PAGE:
John Forster, chief of the Communications Security Establishment Canada, says he won't comment on a CBC News report that Canada aided U.S. spying during the 2010 G20 summit in Toronto. CBC
Canada's security chiefs are to appear before a Senate committee Monday afternoon in the wake of recent reports that raise questions about intelligence-gathering activities in Canada and abroad.
The heads of Canada's two spy agencies, CSEC and CSIS, as well as the prime minister's security adviser, are scheduled to appear before the Senate committee on national security and defence. The meeting is to begin at 4 p.m. ET. CBCNews.ca will livestream the proceedings.
Attending the meeting will be John Forster, chief of the Communications Security Establishment, which is Canada's cybersecurity agency; Michel Coulombe, director of the Canadian Security Intelligence Service, the country's primary intelligence agency; and Stephen Rigby, Prime Minister Stephen Harper's national security adviser.
This meeting comes just days after CBC News reported that CSEC used airport Wi-Fi to track Canadian travellers, according to secret documents extracted by NSA whistleblower Edward Snowden.
The meeting is part of the Senate committee's "ongoing responsibility" to call in authorities responsible for intelligence on behalf of Canadians once a year, said committee chair Senator Daniel Lang.
In an interview with the CBC's Hannah Thibedeau, Lang said the question of whether intelligence activities are impinging upon the privacy rights of Canadians — such as with the recent revelations that airport Wi-Fi data was collected — will be on the table.
"The basic issue really comes down to the question of these particular agencies being able to do what we ask them to do and, at the same time, ensure Canadians' personal privacy is being respected and that Canadian laws and policies are being adhered to," Lang said.
Canadians face 'threats'
Part of that, Lang said, is understanding the types of threats Canadians face.
"I don't think that Canadians are aware, to the extent that they should be, of the very real terrorist threats that are going on day by day as far as Canada is concerned," Lang said.
"This is one of the forums that that message can be conveyed to Canadians to ensure our security is being taken care of and adequately taken care of."
Furthermore, Lang said, this is "parliamentary accountability" for the heads of Canada's spy agencies — an opportunity for security officials to explain themselves and for Canadians to listen in.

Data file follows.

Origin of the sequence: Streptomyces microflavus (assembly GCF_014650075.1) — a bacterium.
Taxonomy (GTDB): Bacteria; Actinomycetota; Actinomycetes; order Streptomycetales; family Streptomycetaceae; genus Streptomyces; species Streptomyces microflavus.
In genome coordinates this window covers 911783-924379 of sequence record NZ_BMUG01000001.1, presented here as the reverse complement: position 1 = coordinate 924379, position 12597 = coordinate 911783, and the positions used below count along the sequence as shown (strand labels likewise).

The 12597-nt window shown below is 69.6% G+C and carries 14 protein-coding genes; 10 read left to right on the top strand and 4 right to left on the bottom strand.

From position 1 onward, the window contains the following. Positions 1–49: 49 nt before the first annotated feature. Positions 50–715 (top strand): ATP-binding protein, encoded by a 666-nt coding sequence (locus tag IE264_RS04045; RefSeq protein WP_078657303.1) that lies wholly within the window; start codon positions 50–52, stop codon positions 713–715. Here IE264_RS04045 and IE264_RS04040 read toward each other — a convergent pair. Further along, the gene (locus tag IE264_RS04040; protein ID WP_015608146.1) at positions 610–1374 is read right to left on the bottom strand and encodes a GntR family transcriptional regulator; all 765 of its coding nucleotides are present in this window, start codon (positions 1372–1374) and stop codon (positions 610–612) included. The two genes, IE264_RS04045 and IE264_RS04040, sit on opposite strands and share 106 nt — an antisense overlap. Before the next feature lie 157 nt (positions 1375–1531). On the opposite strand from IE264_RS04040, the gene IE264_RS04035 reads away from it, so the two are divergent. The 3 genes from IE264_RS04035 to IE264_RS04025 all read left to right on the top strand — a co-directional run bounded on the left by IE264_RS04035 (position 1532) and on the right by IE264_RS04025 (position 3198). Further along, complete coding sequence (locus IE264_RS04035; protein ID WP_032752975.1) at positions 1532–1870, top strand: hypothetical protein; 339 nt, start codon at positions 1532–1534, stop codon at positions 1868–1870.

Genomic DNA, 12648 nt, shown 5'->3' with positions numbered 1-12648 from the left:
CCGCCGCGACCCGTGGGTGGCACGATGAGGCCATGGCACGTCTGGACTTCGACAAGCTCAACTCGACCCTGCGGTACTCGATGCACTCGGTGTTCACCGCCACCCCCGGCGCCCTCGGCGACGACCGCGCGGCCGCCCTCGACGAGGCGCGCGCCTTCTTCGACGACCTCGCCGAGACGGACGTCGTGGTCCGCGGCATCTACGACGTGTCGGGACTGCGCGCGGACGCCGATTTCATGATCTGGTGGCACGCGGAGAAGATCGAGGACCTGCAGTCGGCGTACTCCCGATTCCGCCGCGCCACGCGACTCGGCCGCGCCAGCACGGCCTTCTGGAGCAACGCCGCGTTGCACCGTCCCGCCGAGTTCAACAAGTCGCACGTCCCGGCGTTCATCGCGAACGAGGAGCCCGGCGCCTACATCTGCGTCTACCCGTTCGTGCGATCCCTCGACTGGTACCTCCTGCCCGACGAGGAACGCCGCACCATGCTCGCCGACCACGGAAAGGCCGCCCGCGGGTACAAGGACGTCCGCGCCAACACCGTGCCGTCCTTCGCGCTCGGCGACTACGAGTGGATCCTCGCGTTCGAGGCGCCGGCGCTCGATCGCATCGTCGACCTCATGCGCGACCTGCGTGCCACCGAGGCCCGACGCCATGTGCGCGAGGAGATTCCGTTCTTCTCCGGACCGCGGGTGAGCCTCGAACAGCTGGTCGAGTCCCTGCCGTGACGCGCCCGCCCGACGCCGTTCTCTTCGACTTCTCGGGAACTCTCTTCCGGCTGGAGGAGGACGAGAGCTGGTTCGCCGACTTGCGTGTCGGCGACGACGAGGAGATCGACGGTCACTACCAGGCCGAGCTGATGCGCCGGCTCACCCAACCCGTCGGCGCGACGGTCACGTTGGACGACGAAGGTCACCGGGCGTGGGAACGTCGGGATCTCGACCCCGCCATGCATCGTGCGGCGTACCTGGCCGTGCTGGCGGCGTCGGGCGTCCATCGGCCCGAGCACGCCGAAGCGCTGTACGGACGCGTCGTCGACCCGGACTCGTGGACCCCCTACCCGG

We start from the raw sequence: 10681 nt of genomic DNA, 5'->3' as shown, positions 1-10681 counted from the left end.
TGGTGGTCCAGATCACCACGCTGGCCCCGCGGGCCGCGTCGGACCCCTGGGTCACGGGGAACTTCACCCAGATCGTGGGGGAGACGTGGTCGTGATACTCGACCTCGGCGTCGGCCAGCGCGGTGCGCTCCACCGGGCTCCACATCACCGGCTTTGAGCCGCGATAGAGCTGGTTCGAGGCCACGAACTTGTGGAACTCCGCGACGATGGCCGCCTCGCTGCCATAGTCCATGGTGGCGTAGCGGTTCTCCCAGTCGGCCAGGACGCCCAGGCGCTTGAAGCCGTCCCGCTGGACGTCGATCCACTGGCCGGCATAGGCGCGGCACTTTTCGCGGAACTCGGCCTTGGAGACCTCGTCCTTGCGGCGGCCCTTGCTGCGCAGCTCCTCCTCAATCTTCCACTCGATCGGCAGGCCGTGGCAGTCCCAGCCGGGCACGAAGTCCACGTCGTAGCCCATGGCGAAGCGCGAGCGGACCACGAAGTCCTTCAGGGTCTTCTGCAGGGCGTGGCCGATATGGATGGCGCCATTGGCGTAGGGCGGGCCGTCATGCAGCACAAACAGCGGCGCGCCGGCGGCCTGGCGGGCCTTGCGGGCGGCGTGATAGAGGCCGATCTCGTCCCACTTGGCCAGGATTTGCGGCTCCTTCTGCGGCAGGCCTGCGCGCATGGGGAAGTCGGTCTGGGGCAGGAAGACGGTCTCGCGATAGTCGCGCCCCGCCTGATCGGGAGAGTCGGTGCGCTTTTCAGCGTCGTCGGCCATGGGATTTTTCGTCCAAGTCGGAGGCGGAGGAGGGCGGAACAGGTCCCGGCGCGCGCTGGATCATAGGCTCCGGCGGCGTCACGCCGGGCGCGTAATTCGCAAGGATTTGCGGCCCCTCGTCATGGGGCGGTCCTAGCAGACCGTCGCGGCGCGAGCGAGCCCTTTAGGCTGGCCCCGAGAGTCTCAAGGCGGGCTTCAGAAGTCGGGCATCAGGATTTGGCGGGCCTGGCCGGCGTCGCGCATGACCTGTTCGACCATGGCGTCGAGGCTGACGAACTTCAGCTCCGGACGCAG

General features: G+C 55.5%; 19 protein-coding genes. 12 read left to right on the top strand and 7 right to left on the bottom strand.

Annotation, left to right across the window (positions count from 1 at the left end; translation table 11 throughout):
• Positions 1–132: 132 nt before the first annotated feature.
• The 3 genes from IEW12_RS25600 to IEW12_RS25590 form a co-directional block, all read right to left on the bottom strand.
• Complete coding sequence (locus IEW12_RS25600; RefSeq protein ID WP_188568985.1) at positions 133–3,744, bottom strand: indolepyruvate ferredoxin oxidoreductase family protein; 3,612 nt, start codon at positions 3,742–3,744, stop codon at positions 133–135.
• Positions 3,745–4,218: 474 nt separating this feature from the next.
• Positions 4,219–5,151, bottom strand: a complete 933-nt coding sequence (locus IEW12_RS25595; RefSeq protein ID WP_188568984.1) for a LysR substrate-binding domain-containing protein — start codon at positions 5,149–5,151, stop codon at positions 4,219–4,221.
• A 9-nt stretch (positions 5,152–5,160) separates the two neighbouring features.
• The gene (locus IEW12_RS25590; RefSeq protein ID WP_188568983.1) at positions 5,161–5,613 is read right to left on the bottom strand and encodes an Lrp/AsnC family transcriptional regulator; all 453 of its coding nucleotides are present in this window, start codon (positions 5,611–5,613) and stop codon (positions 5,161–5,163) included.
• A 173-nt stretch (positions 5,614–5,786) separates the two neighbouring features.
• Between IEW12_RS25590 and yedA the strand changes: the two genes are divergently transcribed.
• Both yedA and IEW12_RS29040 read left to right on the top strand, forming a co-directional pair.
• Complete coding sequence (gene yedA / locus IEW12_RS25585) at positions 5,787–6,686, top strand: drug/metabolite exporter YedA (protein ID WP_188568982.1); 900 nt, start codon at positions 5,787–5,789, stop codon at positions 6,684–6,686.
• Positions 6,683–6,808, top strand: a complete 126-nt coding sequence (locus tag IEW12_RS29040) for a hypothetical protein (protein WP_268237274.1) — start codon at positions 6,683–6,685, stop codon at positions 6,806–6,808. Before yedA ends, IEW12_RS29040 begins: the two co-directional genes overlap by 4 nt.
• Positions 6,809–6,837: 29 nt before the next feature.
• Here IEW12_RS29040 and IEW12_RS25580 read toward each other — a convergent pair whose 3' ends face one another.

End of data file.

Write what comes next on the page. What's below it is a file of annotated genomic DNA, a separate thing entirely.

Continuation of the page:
Opposition members in the House of Commons have long demanded more parliamentary oversight of the country's national security agencies.
NDP defence critic Jack Harris tabled a motion last fall to create a parliamentary committee to determine the best way to oversee CSEC and CSIS. The motion was defeated.
Somewhat similar to Harris's motion, Liberal public safety critic Wayne Easter will table a motion in the House tomorrow to order CSEC to end all illegal monitoring of Canadians and increase proper oversight of the cybersecurity agency via a national security parliamentary committee.
'Evading simple questions'
Last week, the interim privacy commissioner released a report calling for an overhaul of Canada's privacy legislation and improvement of the capability of spy agency watchdogs.
Opposition MPs continued to question Defence Minister Rob Nicholson about the information being collected.
Harris said Nicholson is "evading simple questions" about Canada's national security agencies.
"On Friday and again today, the minister refused to say whether CSEC had been conducting domestic operations. Canadians are worried their government is spying on them. Will the minister now tell us, has this Communications Security Establishment been collecting information on Canadians at our airport? Yes or no?" Harris said.
Nicholson didn't answer Harris's question, but said the commissioner of CSEC, the agency's watchdog, issued a statement Friday about the agency's respect of privacy.
"[Jean-Pierre Plouffe] praised CSEC's chiefs who have spared no effort to install within CSEC a culture of respect for the law and for the privacy of Canadians," Nicholson said.
Nicholson said Plouffe also said "that past commissioners have reviewed CSEC metadata activities and found them to be in compliance with the law and be subject to comprehensive and satisfactory measures to protect the privacy of Canadians."
Easter accused Nicholson of playing with words in replying to questions.
"When Canadian citizens transferring through airports and using Wi-Fi have their metadata collected, that simply put is spying," Easter said.
A report by the commissioner from last June, Easter said, noted that some activities may have been directed at Canadians.
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